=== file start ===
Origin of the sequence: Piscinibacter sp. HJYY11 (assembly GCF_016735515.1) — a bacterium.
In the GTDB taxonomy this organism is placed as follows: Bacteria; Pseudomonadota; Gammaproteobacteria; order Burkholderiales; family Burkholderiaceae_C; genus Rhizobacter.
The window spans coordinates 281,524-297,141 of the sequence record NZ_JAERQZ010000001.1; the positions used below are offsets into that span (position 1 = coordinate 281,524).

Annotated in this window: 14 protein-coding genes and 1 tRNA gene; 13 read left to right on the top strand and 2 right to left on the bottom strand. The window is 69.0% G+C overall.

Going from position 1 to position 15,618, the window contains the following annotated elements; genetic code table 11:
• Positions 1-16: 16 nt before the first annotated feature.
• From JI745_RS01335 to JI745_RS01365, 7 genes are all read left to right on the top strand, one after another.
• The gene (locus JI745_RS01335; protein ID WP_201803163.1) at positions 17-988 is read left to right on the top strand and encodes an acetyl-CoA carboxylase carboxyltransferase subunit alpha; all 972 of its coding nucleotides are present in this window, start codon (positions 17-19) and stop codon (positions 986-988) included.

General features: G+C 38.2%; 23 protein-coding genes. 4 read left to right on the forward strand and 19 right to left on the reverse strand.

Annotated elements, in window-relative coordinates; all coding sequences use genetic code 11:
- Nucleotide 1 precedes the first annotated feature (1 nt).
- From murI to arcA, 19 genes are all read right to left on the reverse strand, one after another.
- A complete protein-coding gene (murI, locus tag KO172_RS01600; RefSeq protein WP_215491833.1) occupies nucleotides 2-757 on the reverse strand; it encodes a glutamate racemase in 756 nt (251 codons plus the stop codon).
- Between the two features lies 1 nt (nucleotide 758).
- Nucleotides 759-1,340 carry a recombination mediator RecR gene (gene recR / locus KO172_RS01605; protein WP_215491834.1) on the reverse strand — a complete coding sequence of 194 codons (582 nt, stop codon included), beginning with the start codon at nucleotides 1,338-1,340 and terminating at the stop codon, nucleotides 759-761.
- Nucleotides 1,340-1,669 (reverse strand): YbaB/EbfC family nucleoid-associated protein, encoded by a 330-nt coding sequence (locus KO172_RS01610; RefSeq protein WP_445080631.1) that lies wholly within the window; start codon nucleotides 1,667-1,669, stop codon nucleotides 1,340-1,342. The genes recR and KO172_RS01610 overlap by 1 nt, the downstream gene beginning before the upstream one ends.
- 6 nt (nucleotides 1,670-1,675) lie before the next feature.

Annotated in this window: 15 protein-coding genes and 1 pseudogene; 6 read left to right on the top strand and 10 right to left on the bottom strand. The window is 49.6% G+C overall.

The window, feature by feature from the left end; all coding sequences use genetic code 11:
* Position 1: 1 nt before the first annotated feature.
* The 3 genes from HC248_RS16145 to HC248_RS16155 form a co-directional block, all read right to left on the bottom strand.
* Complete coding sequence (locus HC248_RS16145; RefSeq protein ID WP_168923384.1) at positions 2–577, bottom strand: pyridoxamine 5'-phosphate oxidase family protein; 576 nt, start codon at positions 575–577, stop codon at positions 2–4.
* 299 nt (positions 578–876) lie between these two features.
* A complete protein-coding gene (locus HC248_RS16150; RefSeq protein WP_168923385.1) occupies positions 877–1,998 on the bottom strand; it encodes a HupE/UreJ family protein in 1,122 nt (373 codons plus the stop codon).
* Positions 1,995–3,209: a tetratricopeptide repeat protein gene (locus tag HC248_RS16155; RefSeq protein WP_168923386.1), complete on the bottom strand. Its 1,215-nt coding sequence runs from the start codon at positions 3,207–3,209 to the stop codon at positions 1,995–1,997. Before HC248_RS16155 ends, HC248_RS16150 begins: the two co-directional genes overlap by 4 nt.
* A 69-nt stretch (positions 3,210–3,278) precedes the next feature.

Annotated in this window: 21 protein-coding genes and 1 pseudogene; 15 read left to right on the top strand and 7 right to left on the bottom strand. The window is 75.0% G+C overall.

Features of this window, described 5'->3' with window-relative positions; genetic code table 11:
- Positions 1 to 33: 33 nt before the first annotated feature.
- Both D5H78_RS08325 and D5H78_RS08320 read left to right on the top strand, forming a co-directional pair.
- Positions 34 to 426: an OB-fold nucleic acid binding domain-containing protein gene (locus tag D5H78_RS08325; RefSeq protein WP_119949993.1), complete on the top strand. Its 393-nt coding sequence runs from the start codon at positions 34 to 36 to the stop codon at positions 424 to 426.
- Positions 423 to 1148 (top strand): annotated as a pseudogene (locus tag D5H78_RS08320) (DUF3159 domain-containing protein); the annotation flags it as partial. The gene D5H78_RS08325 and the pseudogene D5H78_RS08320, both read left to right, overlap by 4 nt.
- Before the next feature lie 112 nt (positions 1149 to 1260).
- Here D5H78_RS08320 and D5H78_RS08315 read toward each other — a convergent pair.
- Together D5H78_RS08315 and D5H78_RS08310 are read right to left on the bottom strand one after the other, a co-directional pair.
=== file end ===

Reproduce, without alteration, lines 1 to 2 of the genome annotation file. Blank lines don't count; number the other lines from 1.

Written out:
Origin of the sequence: Piscinibacter sp. HJYY11 (assembly GCF_016735515.1) — a bacterium.
In the GTDB taxonomy this organism is placed as follows: Bacteria; Pseudomonadota; Gammaproteobacteria; order Burkholderiales; family Burkholderiaceae_C; genus Rhizobacter.